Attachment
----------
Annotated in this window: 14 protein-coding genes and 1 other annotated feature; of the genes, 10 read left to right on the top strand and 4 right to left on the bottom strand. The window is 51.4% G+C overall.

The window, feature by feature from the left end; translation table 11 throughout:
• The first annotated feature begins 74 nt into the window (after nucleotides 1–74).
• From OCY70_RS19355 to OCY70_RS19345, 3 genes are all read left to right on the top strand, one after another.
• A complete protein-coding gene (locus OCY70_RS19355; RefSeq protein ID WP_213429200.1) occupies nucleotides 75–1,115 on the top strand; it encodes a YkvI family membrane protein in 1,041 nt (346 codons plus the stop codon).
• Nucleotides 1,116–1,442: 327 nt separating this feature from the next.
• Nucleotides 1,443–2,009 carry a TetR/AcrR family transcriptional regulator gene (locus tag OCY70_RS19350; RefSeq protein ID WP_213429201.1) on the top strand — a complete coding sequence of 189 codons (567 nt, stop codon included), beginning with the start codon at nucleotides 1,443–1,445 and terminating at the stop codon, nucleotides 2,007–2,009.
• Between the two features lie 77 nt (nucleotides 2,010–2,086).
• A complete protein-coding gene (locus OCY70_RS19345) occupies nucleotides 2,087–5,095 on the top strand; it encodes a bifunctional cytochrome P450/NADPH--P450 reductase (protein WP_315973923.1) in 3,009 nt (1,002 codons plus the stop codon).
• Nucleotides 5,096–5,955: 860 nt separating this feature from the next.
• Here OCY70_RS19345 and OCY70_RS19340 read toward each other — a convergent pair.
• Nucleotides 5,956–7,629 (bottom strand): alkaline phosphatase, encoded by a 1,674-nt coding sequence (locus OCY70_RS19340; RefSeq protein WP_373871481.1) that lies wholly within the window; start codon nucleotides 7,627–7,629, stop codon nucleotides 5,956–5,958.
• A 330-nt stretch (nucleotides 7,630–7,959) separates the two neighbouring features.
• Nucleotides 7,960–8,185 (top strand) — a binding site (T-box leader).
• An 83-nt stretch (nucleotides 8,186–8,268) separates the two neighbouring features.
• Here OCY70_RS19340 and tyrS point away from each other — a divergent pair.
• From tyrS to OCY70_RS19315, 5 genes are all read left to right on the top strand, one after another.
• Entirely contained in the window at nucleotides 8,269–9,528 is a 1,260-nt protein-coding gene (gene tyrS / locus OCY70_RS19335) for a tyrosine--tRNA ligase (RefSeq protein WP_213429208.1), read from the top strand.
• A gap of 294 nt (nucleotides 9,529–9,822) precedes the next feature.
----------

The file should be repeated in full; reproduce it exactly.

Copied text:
Annotated in this window: 14 protein-coding genes and 1 other annotated feature; of the genes, 10 read left to right on the top strand and 4 right to left on the bottom strand. The window is 51.4% G+C overall.

The window, feature by feature from the left end; translation table 11 throughout:
• The first annotated feature begins 74 nt into the window (after nucleotides 1–74).
• From OCY70_RS19355 to OCY70_RS19345, 3 genes are all read left to right on the top strand, one after another.
• A complete protein-coding gene (locus OCY70_RS19355; RefSeq protein ID WP_213429200.1) occupies nucleotides 75–1,115 on the top strand; it encodes a YkvI family membrane protein in 1,041 nt (346 codons plus the stop codon).
• Nucleotides 1,116–1,442: 327 nt separating this feature from the next.
• Nucleotides 1,443–2,009 carry a TetR/AcrR family transcriptional regulator gene (locus tag OCY70_RS19350; RefSeq protein ID WP_213429201.1) on the top strand — a complete coding sequence of 189 codons (567 nt, stop codon included), beginning with the start codon at nucleotides 1,443–1,445 and terminating at the stop codon, nucleotides 2,007–2,009.
• Between the two features lie 77 nt (nucleotides 2,010–2,086).
• A complete protein-coding gene (locus OCY70_RS19345) occupies nucleotides 2,087–5,095 on the top strand; it encodes a bifunctional cytochrome P450/NADPH--P450 reductase (protein WP_315973923.1) in 3,009 nt (1,002 codons plus the stop codon).
• Nucleotides 5,096–5,955: 860 nt separating this feature from the next.
• Here OCY70_RS19345 and OCY70_RS19340 read toward each other — a convergent pair.
• Nucleotides 5,956–7,629 (bottom strand): alkaline phosphatase, encoded by a 1,674-nt coding sequence (locus OCY70_RS19340; RefSeq protein WP_373871481.1) that lies wholly within the window; start codon nucleotides 7,627–7,629, stop codon nucleotides 5,956–5,958.
• A 330-nt stretch (nucleotides 7,630–7,959) separates the two neighbouring features.
• Nucleotides 7,960–8,185 (top strand) — a binding site (T-box leader).
• An 83-nt stretch (nucleotides 8,186–8,268) separates the two neighbouring features.
• Here OCY70_RS19340 and tyrS point away from each other — a divergent pair.
• From tyrS to OCY70_RS19315, 5 genes are all read left to right on the top strand, one after another.
• Entirely contained in the window at nucleotides 8,269–9,528 is a 1,260-nt protein-coding gene (gene tyrS / locus OCY70_RS19335) for a tyrosine--tRNA ligase (RefSeq protein WP_213429208.1), read from the top strand.
• A gap of 294 nt (nucleotides 9,529–9,822) precedes the next feature.